But don’t be afraid to help those more successful than you either. It’s an awesome way to connect. In the blog world this might mean offering to write a guest post for them or promote a product of theirs you believe in. It feels outstanding and it always comes back.
7. Know what moves the needle. Be dedicated to it. In blogging, most people come for good content, nothing else. Leo has tested every possible way of building a blogging business. He realized one thing: there is no better use of your time than writing awesomely useful content for your readers.
As fun as it is to waste time messing with widgets and surfing around, each of us knows what’s best for our business. It may be having investor meetings, talking with customers or designing new products. If you’re not sure, usually it’s the most challenging or uncomfortable item on the list. Figure it out and apply unreal focus to it. The rest can and should be outsourced (if it’s necessary at all).
8. Reserve your best time for the most important. Now that you know what moves the needle in your business, figure out your absolute most productive time of the day and do nothing but your core work then. For most it’s early in the morning. Before you do anything, crush at least an hour of your best work–with NO distractions. Then, no matter what, the rest of the day is gravy. (I started writing this at 6:30 this morning, right after I rolled out of bed.)
9. The best product is the one you create yourself. While there are all kinds of affiliate products to sell on the web, the best product is the one you can fully get behind and endorse. Nothing screams this like the one you create from scratch. Leo is a purist here.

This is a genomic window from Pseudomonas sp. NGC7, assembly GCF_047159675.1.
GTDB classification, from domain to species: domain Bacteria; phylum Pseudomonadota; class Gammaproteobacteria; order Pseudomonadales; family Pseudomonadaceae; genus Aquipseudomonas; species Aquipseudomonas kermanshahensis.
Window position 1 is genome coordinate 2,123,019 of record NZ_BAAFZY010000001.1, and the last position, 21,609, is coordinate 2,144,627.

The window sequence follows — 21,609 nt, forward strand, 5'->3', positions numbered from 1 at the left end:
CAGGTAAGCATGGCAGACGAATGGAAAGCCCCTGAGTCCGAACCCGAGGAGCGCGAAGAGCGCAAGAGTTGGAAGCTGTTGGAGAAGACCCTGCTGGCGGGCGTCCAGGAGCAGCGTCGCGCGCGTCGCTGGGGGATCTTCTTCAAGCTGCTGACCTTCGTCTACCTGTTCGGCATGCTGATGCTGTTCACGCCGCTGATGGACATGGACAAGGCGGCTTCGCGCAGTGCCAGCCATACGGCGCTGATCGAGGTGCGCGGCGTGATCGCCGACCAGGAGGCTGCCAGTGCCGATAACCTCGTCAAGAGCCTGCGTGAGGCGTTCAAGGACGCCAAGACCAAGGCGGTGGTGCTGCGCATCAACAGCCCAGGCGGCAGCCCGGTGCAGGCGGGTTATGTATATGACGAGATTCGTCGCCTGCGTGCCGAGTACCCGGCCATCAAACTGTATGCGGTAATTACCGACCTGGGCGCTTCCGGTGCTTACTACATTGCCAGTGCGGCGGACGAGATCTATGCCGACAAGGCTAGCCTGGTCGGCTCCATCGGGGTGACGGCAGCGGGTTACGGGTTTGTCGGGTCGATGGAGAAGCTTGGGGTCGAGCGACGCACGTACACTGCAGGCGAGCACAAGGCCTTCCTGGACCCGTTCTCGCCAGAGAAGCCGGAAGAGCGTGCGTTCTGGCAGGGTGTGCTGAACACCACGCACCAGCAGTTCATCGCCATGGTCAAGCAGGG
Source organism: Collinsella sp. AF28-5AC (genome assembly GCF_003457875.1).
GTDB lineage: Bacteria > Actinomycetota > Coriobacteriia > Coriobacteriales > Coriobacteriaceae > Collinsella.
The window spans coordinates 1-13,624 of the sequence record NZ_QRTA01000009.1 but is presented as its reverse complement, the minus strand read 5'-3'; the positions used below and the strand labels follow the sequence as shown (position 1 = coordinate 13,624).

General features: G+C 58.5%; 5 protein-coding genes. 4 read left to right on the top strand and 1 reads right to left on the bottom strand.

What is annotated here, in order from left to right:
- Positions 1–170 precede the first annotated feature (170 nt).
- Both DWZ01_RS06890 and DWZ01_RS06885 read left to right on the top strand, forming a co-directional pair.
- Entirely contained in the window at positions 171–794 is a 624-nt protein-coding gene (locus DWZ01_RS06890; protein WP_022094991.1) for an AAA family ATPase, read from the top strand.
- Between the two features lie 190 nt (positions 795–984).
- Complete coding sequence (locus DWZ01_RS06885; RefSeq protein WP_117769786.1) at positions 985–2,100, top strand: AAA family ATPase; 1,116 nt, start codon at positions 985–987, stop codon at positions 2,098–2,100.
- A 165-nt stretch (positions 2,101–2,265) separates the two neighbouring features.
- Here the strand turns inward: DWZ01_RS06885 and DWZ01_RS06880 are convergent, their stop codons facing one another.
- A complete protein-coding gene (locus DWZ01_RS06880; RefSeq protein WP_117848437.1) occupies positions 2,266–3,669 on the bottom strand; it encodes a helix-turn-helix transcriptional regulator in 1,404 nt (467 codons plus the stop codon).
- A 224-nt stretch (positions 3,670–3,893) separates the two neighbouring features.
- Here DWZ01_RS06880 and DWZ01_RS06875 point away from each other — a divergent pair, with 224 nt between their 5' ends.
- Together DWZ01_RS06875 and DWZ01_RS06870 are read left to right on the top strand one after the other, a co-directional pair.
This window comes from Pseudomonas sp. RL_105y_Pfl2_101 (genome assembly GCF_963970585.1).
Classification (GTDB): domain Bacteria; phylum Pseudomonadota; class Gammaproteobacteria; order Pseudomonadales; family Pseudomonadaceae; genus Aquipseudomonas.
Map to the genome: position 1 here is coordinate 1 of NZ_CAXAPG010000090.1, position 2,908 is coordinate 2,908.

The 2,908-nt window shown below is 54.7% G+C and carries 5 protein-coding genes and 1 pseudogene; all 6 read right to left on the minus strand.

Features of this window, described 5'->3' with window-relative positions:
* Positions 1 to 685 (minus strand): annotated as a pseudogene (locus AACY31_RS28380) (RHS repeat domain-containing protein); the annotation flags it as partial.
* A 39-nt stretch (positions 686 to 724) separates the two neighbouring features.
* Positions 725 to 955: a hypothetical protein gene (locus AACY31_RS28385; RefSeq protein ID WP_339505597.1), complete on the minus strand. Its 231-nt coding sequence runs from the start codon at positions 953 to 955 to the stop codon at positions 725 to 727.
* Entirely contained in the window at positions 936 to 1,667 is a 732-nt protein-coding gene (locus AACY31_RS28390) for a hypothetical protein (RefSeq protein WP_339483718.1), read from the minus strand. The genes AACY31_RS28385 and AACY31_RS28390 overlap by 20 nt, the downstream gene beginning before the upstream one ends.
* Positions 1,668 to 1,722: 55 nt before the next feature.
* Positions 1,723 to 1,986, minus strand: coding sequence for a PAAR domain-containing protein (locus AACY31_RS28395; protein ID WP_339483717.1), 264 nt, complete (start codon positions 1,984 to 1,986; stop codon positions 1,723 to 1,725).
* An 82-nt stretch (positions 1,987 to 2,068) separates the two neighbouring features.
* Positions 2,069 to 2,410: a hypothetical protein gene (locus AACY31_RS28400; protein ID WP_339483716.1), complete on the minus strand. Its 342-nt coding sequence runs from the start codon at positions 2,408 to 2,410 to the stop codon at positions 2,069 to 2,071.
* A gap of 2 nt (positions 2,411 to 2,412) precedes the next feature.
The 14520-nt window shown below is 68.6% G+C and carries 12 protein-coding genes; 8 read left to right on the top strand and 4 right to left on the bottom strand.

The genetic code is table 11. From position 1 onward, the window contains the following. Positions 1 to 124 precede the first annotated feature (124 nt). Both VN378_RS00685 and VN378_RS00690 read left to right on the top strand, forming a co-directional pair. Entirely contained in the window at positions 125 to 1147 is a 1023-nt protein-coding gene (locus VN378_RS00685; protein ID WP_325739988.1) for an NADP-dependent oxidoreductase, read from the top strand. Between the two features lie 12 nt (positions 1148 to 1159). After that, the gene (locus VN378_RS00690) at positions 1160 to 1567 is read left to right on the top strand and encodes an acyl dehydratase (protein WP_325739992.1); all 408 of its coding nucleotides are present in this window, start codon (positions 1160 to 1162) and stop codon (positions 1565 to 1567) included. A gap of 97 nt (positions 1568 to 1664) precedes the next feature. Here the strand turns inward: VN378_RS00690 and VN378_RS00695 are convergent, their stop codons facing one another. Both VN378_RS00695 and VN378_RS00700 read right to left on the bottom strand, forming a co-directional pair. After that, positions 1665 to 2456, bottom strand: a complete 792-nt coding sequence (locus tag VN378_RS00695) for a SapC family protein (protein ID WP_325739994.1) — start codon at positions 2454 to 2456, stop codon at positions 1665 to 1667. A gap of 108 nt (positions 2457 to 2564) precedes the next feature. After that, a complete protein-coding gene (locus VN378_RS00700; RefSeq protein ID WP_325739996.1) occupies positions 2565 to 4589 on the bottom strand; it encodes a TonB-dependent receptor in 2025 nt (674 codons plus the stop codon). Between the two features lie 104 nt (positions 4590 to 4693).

10. Don’t be me. This was Leo’s most powerful takeaway of the bunch. While modeling the expert is one of the best ways to reach success in your space, this doesn’t mean becoming a parrot. It goes right back to being authentic.
Leo is the model for success for countless web entrepreneurs, but that isn’t a free pass to copy his blog layout, call it ZenPractices and start running with it. Nor should you want to. There is huge appeal in uniqueness. It’s crucial to get inspiration from others. But you must find your own voice to be successful. Especially if you want an authentic following. Be your category of one.
At one point Leo casually mentioned “I’m not rich or anything” in response to the success of his business. It made me laugh.
After a few hours with him, it was clear that he is as rich as they come. Rich in the sense that he is doing things his own way. Living life on his terms. And he’s made it work.
If you haven’t figured it out already, true wealth has very little to do with the zero’s in your bank account, and everything to do with the hours you have to spend the way you want.
As Tim Ferriss says, the currency of the New Rich is time and freedom. Most think they need to sacrifice their life to get the money to achieve either one. Only too late do they find out they’re wrong.
I don’t think I’ve spent face time around anyone more rich than Leo. It’s refreshing. An inspiration.
And with the above, it’s possible.
“The way I define happiness is being the creator of your experience, choosing to take pleasure in what you have, right now, regardless of the circumstances, while being the best you that you can be.”
What is the most important focus for your business? What practices have created success? Please tell us about it and join the conversation in the comments below.
Other Resources to Help You Along the Way:
Leo’s book: The Power of Less
My article on Zen Habits: How to Summit Life’s Everyday Mountains